Make a hot wire cutter for carving styrofoam like a professional and save yourself from dealing with the mess that comes from trying to saw through styrofoam blocks. Make it for very little money and start yourself on a hobby that is very addicting. This hot wire cutter makes large sculptures, movie sets, and moulds for plaster or even concrete.
Cut a paint stirrer with a notch one inch from each end on one edge. Drill a 1/4-inch hole two-thirds of the way up the paint stirrer. Repeat the process with another paint stirrer, using the first one as a guide. Get one more paint stirrer and cut it in half with the saw.
Drill 1/4-inch holes at either end of a third paint stirrer, one inch from the end. Sand and then paint all of the paint stirrers the desired colour on one side. Allow the paint to dry completely and then flip them over to paint the other side. Again, allow to dry completely before handling.
Bolt the third stirrer (with the holes on either side) to the other two stirrers with 1/4-inch bolts in the holes and nuts applied to the other side. This should form an "H" shape with the two short ends of the sticks from the sides of the H on the same side of the crossbar.
Tie a shoelace into a loop around the notches on the two short ends that is tight enough to hold the sticks so that the short ends can't flare outwards past 90 degrees. At the other end of the same paint stirrers, take the magnet wire and twist it around one end at the notch. Twist the other end around the vacant notch on the other paint stirrer so that the string is fairly tight.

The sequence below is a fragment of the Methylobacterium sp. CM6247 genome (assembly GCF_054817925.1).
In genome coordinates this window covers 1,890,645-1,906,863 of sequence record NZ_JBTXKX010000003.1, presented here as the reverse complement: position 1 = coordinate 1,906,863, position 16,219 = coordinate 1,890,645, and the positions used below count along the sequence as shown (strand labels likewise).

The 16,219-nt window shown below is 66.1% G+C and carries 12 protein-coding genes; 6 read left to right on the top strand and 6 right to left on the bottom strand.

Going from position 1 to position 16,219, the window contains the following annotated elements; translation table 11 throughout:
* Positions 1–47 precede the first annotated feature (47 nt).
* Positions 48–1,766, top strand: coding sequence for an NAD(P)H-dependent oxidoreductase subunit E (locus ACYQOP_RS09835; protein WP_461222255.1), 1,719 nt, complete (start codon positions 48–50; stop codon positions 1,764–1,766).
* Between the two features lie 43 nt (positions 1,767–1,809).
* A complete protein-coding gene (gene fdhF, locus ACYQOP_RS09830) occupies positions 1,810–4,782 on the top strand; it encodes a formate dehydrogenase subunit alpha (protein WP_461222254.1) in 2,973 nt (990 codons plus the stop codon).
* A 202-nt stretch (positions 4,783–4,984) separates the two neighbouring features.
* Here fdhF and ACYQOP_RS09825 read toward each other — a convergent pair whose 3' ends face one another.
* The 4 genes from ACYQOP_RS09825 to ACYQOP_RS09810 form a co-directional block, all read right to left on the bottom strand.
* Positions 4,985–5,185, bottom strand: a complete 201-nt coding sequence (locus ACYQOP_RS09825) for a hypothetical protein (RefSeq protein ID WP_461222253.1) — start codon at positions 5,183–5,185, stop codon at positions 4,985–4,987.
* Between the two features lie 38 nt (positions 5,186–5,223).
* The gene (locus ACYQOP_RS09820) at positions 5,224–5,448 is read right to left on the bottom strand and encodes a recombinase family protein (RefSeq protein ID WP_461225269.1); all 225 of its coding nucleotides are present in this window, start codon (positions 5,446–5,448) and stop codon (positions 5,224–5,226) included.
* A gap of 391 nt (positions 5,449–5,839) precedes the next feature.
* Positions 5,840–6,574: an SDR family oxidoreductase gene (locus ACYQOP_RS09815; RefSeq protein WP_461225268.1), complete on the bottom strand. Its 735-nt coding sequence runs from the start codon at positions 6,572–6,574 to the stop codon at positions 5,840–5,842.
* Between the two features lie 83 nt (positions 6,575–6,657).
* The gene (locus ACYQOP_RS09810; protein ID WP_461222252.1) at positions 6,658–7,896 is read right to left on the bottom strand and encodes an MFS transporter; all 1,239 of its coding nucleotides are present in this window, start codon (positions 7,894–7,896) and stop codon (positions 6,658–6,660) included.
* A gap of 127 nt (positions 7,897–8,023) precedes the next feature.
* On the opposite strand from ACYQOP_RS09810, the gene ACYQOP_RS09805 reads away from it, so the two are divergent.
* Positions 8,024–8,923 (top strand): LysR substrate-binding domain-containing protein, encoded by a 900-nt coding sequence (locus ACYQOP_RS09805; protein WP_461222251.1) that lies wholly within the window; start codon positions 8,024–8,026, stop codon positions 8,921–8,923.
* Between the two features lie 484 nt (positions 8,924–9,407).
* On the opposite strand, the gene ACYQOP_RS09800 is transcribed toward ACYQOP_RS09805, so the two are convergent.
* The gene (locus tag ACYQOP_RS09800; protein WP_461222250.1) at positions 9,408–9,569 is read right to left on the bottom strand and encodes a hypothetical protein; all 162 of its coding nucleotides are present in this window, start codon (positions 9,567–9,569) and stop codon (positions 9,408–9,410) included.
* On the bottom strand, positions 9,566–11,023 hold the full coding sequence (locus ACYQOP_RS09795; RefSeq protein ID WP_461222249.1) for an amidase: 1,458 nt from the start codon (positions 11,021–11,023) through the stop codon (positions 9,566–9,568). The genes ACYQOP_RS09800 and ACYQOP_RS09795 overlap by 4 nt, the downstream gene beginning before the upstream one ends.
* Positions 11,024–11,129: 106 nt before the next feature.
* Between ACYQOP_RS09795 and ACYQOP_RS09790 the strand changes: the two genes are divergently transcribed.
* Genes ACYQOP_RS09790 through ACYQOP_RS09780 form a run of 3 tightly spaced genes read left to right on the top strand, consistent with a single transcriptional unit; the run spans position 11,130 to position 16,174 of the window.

Stick the half paint stick into the middle of the shoelace loop and twist it. Do not twist it so tight that the wire breaks. Twist it enough to take the slack out so that the wire is straight. Tighten the bolts. Slide the end of the stick toward the middle paint stick of the H so that the H holds it in place and keeps it from unwinding.
Solder the 9-volt battery connector to the speaker wire and cover the exposed connection with electrical tape. Put the batteries into the battery holder and solder it in series with the other battery holder and then solder one of the speaker wires to a terminal. Solder the switch onto the other battery lead and then to the other speaker wire. At the free ends of the speaker wires, solder on the two alligator clips. Wrap the wires with the alligator clips around the frame of the hot wire cutter so that they do not get in your way and make sure that you clip the alligator clips onto the thin magnet wire. Make sure that the cutter is not getting hot by testing it on a piece of styrofoam.
Use a pair of zip ties to hold the battery packs to each other. Cover all of the exposed electrical connections with duct tape except the two alligator clips and the magnet wire.
The first time that you use this device, the resistance in the thin wire causes it to heat up and burn off the coating on the magnet wire. If the device does not get the wire hot enough to melt the type of material you are working with, try using a 9-volt battery. Larger batteries will have different voltages and a longer charge release time, which means that the batteries generally last longer (assuming that they are a similar type of battery as the smaller ones).
Only use this device in a well-ventilated area. Flip the switch to the off position when not in use. Treat the hot wire cutter like it is "on" as long as the batteries are plugged in or it remains hot. Make sure that the wire cutter is completely cool when you put it away. The safest way to know the temperature of the blade is to use an infrared thermometer. Never store this device plugged into the battery or turned on. Do not touch any of the hot parts or melted styrofoam (since it also gets hot and melts). Do get this device wet.